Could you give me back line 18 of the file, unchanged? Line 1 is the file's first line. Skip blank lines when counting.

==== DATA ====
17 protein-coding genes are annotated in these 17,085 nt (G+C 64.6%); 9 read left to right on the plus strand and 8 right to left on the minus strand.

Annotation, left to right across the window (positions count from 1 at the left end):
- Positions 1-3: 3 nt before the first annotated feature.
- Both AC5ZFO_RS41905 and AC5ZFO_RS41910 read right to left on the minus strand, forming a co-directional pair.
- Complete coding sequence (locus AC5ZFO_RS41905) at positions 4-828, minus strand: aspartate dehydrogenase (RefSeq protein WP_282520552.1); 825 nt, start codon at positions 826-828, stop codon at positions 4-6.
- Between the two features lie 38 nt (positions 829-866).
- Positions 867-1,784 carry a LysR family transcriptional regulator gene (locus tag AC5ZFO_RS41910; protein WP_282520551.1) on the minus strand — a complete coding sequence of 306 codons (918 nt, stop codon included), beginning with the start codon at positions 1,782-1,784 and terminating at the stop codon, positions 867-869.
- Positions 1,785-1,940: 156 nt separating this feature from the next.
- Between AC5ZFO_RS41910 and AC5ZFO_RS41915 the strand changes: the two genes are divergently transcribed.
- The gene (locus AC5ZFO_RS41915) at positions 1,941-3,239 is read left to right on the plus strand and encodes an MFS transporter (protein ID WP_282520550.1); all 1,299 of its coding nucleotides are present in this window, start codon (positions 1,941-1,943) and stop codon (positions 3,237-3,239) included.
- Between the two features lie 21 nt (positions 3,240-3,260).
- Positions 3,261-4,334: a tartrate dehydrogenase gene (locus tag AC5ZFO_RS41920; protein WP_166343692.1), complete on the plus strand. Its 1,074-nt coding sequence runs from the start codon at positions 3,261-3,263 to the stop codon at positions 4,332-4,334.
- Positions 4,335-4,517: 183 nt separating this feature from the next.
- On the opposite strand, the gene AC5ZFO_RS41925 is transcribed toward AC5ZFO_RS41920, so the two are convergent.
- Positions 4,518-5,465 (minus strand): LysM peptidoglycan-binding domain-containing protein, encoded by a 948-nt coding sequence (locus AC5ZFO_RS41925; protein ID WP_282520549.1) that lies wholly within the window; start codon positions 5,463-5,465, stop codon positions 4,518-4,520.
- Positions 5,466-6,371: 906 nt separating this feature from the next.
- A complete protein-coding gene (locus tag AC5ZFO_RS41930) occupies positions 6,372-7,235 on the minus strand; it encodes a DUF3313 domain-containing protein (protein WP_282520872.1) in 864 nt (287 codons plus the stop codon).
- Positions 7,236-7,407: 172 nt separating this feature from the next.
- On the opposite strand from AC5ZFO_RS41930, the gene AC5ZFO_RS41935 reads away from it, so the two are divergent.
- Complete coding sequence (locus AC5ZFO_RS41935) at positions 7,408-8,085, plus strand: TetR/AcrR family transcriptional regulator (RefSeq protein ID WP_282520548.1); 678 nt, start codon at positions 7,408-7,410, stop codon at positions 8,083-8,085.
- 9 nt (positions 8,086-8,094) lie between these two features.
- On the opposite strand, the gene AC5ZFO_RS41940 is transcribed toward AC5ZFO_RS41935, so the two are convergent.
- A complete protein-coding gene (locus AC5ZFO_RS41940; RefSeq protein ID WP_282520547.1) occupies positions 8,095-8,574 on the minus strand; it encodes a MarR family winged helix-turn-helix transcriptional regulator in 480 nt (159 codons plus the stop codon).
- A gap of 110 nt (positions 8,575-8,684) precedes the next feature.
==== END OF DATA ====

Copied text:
- Positions 7,236-7,407: 172 nt separating this feature from the next.